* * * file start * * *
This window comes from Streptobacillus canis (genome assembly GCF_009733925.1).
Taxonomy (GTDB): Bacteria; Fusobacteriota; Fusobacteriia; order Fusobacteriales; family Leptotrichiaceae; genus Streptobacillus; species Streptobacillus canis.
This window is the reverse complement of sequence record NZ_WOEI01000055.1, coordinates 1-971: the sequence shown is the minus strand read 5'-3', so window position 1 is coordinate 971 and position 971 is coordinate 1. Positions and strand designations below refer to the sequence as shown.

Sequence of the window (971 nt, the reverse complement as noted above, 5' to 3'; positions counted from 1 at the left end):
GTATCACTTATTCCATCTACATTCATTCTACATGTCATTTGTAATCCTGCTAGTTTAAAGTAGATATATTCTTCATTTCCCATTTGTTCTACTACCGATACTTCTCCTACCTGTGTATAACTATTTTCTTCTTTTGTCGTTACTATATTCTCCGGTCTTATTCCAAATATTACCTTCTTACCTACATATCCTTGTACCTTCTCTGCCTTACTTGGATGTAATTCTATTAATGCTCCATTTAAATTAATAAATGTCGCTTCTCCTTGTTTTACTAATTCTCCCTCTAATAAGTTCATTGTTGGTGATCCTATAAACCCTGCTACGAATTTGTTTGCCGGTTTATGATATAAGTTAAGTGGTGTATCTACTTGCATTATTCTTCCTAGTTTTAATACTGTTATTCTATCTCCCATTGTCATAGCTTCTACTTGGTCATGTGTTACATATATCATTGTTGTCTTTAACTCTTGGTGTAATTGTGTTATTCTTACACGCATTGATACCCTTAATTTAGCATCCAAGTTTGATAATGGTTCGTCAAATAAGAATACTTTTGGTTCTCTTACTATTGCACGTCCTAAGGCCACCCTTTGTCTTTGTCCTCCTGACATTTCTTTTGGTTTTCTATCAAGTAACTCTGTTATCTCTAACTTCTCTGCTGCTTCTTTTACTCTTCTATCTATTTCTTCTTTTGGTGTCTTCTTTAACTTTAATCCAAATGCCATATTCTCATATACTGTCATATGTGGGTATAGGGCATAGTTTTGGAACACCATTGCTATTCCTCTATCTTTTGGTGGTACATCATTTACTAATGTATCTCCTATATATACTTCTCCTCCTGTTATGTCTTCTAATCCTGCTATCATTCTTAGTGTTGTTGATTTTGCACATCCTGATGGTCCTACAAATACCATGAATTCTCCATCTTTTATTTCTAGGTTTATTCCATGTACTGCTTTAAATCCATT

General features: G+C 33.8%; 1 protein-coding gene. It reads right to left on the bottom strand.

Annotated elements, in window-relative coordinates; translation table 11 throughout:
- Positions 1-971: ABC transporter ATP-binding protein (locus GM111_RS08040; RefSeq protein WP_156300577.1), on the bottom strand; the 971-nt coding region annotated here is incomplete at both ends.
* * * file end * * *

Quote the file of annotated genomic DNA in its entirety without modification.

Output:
This window comes from Streptobacillus canis (genome assembly GCF_009733925.1).
Taxonomy (GTDB): Bacteria; Fusobacteriota; Fusobacteriia; order Fusobacteriales; family Leptotrichiaceae; genus Streptobacillus; species Streptobacillus canis.
This window is the reverse complement of sequence record NZ_WOEI01000055.1, coordinates 1-971: the sequence shown is the minus strand read 5'-3', so window position 1 is coordinate 971 and position 971 is coordinate 1. Positions and strand designations below refer to the sequence as shown.

Sequence of the window (971 nt, the reverse complement as noted above, 5' to 3'; positions counted from 1 at the left end):
GTATCACTTATTCCATCTACATTCATTCTACATGTCATTTGTAATCCTGCTAGTTTAAAGTAGATATATTCTTCATTTCCCATTTGTTCTACTACCGATACTTCTCCTACCTGTGTATAACTATTTTCTTCTTTTGTCGTTACTATATTCTCCGGTCTTATTCCAAATATTACCTTCTTACCTACATATCCTTGTACCTTCTCTGCCTTACTTGGATGTAATTCTATTAATGCTCCATTTAAATTAATAAATGTCGCTTCTCCTTGTTTTACTAATTCTCCCTCTAATAAGTTCATTGTTGGTGATCCTATAAACCCTGCTACGAATTTGTTTGCCGGTTTATGATATAAGTTAAGTGGTGTATCTACTTGCATTATTCTTCCTAGTTTTAATACTGTTATTCTATCTCCCATTGTCATAGCTTCTACTTGGTCATGTGTTACATATATCATTGTTGTCTTTAACTCTTGGTGTAATTGTGTTATTCTTACACGCATTGATACCCTTAATTTAGCATCCAAGTTTGATAATGGTTCGTCAAATAAGAATACTTTTGGTTCTCTTACTATTGCACGTCCTAAGGCCACCCTTTGTCTTTGTCCTCCTGACATTTCTTTTGGTTTTCTATCAAGTAACTCTGTTATCTCTAACTTCTCTGCTGCTTCTTTTACTCTTCTATCTATTTCTTCTTTTGGTGTCTTCTTTAACTTTAATCCAAATGCCATATTCTCATATACTGTCATATGTGGGTATAGGGCATAGTTTTGGAACACCATTGCTATTCCTCTATCTTTTGGTGGTACATCATTTACTAATGTATCTCCTATATATACTTCTCCTCCTGTTATGTCTTCTAATCCTGCTATCATTCTTAGTGTTGTTGATTTTGCACATCCTGATGGTCCTACAAATACCATGAATTCTCCATCTTTTATTTCTAGGTTTATTCCATGTACTGCTTTAAATCCATT

General features: G+C 33.8%; 1 protein-coding gene. It reads right to left on the bottom strand.

Annotated elements, in window-relative coordinates; translation table 11 throughout:
- Positions 1-971: ABC transporter ATP-binding protein (locus GM111_RS08040; RefSeq protein WP_156300577.1), on the bottom strand; the 971-nt coding region annotated here is incomplete at both ends.